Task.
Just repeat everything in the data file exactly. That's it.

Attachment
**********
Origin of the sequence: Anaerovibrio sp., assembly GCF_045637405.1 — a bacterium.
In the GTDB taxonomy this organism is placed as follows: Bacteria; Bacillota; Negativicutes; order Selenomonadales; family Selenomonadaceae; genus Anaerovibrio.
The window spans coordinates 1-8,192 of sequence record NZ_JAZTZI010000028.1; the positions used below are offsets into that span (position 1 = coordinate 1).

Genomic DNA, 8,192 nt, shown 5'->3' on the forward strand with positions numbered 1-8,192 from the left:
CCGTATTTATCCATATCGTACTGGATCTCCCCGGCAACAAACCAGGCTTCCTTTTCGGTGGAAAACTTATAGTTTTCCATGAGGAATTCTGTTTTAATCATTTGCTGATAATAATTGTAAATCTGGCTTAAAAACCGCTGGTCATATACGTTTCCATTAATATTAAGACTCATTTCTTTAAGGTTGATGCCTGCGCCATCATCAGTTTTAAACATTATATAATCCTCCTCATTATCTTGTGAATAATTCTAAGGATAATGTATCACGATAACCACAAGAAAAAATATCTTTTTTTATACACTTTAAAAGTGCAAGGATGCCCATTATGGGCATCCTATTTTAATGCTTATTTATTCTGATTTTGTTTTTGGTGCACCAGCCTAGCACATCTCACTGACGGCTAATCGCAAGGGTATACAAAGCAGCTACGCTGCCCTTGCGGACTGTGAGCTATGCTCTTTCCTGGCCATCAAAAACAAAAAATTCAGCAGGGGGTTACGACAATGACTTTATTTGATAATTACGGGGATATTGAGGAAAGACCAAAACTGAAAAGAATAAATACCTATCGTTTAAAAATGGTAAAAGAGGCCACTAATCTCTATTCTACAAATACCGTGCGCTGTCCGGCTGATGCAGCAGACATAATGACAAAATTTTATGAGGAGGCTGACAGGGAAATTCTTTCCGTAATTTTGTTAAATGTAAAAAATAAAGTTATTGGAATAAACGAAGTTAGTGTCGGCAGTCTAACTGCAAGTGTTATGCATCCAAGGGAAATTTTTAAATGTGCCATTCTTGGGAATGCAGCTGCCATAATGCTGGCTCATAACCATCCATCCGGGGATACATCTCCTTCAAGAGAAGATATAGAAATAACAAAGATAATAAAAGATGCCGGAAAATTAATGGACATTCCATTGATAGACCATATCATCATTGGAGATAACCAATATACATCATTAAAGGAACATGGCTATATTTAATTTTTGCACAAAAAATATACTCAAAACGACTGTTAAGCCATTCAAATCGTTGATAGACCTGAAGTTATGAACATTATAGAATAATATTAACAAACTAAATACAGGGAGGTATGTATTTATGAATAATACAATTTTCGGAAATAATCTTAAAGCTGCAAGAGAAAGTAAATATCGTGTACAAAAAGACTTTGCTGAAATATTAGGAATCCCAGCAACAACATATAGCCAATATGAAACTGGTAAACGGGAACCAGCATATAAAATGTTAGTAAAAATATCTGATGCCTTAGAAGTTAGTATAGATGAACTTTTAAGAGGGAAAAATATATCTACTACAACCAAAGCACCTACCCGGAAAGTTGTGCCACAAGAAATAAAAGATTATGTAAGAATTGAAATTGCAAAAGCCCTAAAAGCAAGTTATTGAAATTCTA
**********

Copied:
Origin of the sequence: Anaerovibrio sp., assembly GCF_045637405.1 — a bacterium.
In the GTDB taxonomy this organism is placed as follows: Bacteria; Bacillota; Negativicutes; order Selenomonadales; family Selenomonadaceae; genus Anaerovibrio.
The window spans coordinates 1-8,192 of sequence record NZ_JAZTZI010000028.1; the positions used below are offsets into that span (position 1 = coordinate 1).

Genomic DNA, 8,192 nt, shown 5'->3' on the forward strand with positions numbered 1-8,192 from the left:
CCGTATTTATCCATATCGTACTGGATCTCCCCGGCAACAAACCAGGCTTCCTTTTCGGTGGAAAACTTATAGTTTTCCATGAGGAATTCTGTTTTAATCATTTGCTGATAATAATTGTAAATCTGGCTTAAAAACCGCTGGTCATATACGTTTCCATTAATATTAAGACTCATTTCTTTAAGGTTGATGCCTGCGCCATCATCAGTTTTAAACATTATATAATCCTCCTCATTATCTTGTGAATAATTCTAAGGATAATGTATCACGATAACCACAAGAAAAAATATCTTTTTTTATACACTTTAAAAGTGCAAGGATGCCCATTATGGGCATCCTATTTTAATGCTTATTTATTCTGATTTTGTTTTTGGTGCACCAGCCTAGCACATCTCACTGACGGCTAATCGCAAGGGTATACAAAGCAGCTACGCTGCCCTTGCGGACTGTGAGCTATGCTCTTTCCTGGCCATCAAAAACAAAAAATTCAGCAGGGGGTTACGACAATGACTTTATTTGATAATTACGGGGATATTGAGGAAAGACCAAAACTGAAAAGAATAAATACCTATCGTTTAAAAATGGTAAAAGAGGCCACTAATCTCTATTCTACAAATACCGTGCGCTGTCCGGCTGATGCAGCAGACATAATGACAAAATTTTATGAGGAGGCTGACAGGGAAATTCTTTCCGTAATTTTGTTAAATGTAAAAAATAAAGTTATTGGAATAAACGAAGTTAGTGTCGGCAGTCTAACTGCAAGTGTTATGCATCCAAGGGAAATTTTTAAATGTGCCATTCTTGGGAATGCAGCTGCCATAATGCTGGCTCATAACCATCCATCCGGGGATACATCTCCTTCAAGAGAAGATATAGAAATAACAAAGATAATAAAAGATGCCGGAAAATTAATGGACATTCCATTGATAGACCATATCATCATTGGAGATAACCAATATACATCATTAAAGGAACATGGCTATATTTAATTTTTGCACAAAAAATATACTCAAAACGACTGTTAAGCCATTCAAATCGTTGATAGACCTGAAGTTATGAACATTATAGAATAATATTAACAAACTAAATACAGGGAGGTATGTATTTATGAATAATACAATTTTCGGAAATAATCTTAAAGCTGCAAGAGAAAGTAAATATCGTGTACAAAAAGACTTTGCTGAAATATTAGGAATCCCAGCAACAACATATAGCCAATATGAAACTGGTAAACGGGAACCAGCATATAAAATGTTAGTAAAAATATCTGATGCCTTAGAAGTTAGTATAGATGAACTTTTAAGAGGGAAAAATATATCTACTACAACCAAAGCACCTACCCGGAAAGTTGTGCCACAAGAAATAAAAGATTATGTAAGAATTGAAATTGCAAAAGCCCTAAAAGCAAGTTATTGAAATTCTA